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Author Budiman, Michael E
Title DNA specificity and biological impact of a platinum acridinylthiourea conjugate
book jacket
Descript 123 p
Note Source: Dissertation Abstracts International, Volume: 67-02, Section: B, page: 0865
Adviser: Rebecca W. Alexander
Thesis (Ph.D.)--Wake Forest University, 2006
This dissertation focuses on the biological and chemical aspects of a novel platinum-acridinylthiourea conjugate, PT-ACRAMTU. This unique platinum compound is found to break the long-lasting paradigm of DNA-binding platinum compounds in that it modifies adenine in the minor groove. The capacity for minor groove modification lies in the novel design of PT-ACRAMTU itself, which instead of having two leaving groups attached to the platinum has only one leaving group and an intercalator. Interestingly, it has also been shown to possess anti-cancer activity against the human ovarian carcinoma cancer cell line C13*, which is cisplatin resistant. These findings prompted us to investigate how PT-ACRAMTU differs from cisplatin with respect to sequence specificity of platination. Furthermore, we set out to characterize the interactions of several cellular proteins with PT-ACRAMTU-modified DNA
In vitro biological studies such as enzymatic cleavage protection and footprinting assays were employed to answer questions regarding sequence preference. Several restriction endonucleases were used to compare cisplatin and PT-ACRAMTU mediated cleavage protection. When platination took place at certain sequences in the DNA, inhibition of cleavage was observed. Following treatment of plasmid DNA with PT-ACRAMTU, linearization by either EcoRI (G↓AATTC) or DraI (TTT↓AAA) was inhibited. To further elucidate the DNA damage profile, RNA transcriptional footprinting was employed. RNA transcriptional footprinting was chosen instead of standard DNA footprinting as the former does not require a denaturing step and because PT-ACRAMTU has been shown to inhibit T7 RNA polymerase-catalyzed in vitro transcription. The footprinting profile of PT-ACRAMTU damage, with modification at 5'-TA, 5'-GA, and 5'-CG, is complementary to cisplatin damage, which occurs at 5'-GG, 5'-GC, and 5'-GA sites. Transcriptional footprinting also reveals that PT-ACRAMTU adduct formation is faster than cisplatin, suggesting that PT-ACRAMTU binding is dictated more by the acridine intercalator than the platinum moiety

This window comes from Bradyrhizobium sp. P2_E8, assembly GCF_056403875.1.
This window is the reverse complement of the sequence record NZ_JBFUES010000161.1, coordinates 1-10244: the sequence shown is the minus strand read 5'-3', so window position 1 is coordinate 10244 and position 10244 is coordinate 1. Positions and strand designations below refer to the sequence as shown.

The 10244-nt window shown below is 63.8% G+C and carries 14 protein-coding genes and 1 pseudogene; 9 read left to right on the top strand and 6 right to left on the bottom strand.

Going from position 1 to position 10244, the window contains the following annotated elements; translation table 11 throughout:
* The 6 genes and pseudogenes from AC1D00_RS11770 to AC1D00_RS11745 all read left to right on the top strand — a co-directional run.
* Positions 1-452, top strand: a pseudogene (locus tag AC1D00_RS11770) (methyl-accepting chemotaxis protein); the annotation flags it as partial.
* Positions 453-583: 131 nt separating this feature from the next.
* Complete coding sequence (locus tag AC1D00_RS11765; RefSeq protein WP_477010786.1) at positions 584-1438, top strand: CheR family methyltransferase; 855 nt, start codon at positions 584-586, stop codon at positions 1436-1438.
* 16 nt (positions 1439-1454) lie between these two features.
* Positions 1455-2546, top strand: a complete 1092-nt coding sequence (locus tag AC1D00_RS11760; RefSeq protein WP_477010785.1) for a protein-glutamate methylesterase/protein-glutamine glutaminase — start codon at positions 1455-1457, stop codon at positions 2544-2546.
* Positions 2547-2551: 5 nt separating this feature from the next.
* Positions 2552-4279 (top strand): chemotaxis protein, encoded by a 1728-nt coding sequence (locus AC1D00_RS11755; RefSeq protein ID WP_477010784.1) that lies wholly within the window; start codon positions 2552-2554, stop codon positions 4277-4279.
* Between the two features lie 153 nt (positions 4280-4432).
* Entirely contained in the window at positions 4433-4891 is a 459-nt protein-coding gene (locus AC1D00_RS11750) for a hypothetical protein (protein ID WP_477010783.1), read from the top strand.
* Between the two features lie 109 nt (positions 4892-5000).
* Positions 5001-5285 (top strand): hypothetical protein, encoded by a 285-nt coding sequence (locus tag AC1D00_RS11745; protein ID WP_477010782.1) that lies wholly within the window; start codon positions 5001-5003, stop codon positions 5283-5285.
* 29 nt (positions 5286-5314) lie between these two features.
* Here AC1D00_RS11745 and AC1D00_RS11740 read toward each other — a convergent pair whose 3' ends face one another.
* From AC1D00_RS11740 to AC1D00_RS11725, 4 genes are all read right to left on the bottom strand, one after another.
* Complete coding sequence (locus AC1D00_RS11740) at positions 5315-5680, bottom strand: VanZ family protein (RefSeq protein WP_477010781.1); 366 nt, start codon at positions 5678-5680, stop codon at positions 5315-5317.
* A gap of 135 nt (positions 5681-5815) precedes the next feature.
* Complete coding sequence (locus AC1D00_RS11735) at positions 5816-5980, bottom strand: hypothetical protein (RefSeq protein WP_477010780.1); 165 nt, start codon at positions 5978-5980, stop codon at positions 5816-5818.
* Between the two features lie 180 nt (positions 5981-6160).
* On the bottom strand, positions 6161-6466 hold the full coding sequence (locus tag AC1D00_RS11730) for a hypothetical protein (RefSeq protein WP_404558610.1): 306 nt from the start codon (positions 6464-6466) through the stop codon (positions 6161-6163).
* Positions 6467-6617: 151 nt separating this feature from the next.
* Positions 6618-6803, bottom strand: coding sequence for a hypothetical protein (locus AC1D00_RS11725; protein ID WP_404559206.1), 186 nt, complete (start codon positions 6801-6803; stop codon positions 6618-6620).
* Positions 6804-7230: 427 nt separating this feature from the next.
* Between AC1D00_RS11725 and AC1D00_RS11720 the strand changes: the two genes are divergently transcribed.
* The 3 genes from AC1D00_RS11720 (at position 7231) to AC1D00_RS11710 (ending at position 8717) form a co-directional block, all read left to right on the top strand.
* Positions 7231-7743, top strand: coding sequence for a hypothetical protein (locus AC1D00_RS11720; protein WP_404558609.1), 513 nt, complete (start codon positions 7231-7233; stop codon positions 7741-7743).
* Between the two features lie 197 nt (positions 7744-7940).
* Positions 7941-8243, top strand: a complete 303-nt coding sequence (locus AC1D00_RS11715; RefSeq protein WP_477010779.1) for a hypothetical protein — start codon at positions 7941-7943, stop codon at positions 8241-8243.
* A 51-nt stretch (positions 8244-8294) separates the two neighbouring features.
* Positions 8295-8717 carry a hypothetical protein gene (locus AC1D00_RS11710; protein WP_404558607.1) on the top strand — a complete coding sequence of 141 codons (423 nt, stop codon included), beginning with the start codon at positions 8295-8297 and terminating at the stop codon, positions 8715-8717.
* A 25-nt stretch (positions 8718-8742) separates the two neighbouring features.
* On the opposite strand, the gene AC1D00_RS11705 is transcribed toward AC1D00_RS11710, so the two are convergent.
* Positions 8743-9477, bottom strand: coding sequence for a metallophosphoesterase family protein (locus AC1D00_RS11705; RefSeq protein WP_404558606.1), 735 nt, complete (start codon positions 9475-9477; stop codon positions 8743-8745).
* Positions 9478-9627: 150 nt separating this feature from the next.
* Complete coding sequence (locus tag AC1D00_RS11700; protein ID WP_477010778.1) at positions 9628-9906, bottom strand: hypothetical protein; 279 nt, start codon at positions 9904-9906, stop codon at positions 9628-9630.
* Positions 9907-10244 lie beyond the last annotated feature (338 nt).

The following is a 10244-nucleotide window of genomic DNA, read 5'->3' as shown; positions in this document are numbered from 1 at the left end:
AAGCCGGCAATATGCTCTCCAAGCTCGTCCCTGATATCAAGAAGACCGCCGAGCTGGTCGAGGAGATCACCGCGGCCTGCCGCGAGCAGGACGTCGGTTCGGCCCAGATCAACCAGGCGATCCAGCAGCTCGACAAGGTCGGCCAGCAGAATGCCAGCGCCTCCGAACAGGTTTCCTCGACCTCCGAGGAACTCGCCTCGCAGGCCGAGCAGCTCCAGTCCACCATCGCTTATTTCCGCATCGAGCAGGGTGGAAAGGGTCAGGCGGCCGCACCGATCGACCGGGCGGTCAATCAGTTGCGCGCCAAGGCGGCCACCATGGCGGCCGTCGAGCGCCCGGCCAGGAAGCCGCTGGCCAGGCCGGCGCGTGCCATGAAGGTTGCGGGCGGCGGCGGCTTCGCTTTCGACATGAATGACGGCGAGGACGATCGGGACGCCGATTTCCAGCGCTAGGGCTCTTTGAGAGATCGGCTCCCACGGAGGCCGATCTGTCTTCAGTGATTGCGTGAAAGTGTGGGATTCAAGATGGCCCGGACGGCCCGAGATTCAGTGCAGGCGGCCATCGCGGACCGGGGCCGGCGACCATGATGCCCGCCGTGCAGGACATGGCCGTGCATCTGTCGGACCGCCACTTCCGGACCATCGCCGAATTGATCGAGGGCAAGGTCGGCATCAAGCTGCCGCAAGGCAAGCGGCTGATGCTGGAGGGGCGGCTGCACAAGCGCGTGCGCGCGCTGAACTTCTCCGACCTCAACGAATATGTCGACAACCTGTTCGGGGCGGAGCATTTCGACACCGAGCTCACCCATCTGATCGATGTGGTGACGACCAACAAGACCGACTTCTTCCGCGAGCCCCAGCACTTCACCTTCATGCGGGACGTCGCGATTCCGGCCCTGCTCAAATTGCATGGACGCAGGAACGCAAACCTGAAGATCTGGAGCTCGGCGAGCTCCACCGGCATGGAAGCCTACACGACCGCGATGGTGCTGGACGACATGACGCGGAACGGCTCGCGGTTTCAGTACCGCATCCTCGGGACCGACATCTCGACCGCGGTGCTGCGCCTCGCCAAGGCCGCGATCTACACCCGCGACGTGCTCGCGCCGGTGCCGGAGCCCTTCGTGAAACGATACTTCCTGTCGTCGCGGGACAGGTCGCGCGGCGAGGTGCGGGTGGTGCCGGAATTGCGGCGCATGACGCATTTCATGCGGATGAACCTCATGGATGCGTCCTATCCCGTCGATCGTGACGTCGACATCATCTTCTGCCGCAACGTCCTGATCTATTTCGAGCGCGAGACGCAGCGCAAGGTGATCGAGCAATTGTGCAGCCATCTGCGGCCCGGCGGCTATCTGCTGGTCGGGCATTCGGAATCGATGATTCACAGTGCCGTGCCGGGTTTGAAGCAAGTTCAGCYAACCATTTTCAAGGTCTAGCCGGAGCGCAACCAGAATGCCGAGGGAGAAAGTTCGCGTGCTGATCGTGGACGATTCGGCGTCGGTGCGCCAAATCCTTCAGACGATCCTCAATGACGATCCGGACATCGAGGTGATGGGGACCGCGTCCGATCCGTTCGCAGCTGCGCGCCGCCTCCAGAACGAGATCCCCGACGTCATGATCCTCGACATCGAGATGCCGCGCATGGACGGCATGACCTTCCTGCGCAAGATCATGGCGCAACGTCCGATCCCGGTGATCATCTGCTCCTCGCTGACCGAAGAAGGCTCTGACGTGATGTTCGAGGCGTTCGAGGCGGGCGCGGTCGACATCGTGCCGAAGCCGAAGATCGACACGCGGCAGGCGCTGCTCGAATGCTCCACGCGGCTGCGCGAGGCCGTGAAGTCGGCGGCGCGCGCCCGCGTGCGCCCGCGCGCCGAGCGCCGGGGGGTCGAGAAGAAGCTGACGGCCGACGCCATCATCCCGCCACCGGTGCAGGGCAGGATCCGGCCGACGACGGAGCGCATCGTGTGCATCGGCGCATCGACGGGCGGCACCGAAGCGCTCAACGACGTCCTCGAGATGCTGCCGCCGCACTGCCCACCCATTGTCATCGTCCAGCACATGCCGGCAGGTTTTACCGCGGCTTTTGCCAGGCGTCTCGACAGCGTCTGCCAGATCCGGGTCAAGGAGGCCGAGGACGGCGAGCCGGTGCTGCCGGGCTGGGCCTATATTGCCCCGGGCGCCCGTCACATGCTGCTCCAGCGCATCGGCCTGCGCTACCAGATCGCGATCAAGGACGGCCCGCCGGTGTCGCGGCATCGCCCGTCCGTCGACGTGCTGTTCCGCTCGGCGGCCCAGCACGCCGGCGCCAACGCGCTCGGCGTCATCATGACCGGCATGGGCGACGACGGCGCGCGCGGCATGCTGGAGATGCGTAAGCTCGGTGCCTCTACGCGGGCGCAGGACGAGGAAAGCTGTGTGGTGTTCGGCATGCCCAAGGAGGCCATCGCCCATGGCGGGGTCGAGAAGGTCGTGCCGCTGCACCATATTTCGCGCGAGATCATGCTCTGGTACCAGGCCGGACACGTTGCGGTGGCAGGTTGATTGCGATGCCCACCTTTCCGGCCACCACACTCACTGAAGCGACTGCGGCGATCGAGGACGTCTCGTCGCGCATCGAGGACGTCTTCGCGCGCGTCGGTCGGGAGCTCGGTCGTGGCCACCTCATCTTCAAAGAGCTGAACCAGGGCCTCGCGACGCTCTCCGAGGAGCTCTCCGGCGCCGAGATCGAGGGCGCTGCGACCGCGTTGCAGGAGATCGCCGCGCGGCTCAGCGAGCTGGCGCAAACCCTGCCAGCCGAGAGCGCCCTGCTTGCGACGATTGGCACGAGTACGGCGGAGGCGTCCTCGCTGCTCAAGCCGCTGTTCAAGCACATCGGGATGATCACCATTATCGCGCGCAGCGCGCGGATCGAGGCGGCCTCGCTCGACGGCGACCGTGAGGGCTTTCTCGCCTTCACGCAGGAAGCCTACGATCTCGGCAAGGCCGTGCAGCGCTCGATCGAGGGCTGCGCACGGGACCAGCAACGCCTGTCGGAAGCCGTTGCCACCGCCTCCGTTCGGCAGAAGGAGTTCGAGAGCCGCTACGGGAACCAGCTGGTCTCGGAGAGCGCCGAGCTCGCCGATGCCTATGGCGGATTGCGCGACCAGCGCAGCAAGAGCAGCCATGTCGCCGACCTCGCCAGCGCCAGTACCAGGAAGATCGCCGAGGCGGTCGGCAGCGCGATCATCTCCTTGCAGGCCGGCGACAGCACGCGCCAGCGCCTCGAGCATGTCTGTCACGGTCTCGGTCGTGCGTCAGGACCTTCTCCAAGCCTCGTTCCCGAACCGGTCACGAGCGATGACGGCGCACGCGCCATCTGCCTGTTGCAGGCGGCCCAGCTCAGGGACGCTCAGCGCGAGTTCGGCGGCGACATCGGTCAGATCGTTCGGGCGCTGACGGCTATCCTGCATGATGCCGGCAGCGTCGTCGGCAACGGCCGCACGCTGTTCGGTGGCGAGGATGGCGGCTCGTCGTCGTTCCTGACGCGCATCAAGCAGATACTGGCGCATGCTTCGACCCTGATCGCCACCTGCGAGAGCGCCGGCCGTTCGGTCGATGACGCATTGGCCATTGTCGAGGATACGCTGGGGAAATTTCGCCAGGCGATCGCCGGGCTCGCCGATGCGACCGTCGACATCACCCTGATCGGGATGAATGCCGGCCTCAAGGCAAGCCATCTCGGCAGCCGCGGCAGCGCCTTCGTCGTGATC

Alternating TA sequences are critical for transcription initiation of both prokaryotic and eukaryotic genes. The conserved TATA sequence within the eukaryotic RNA polymerase II promoter serves as a binding site for RNA polymerase and transcription factors such as the TATA binding protein (TBP) subunit of transcription factor IIID. (Abstract shortened by UMI.)
School code: 0248
DDC
Host Item Dissertation Abstracts International 67-02B
Subject Chemistry, Biochemistry
Chemistry, Pharmaceutical
0487
0491
Alt Author Wake Forest University
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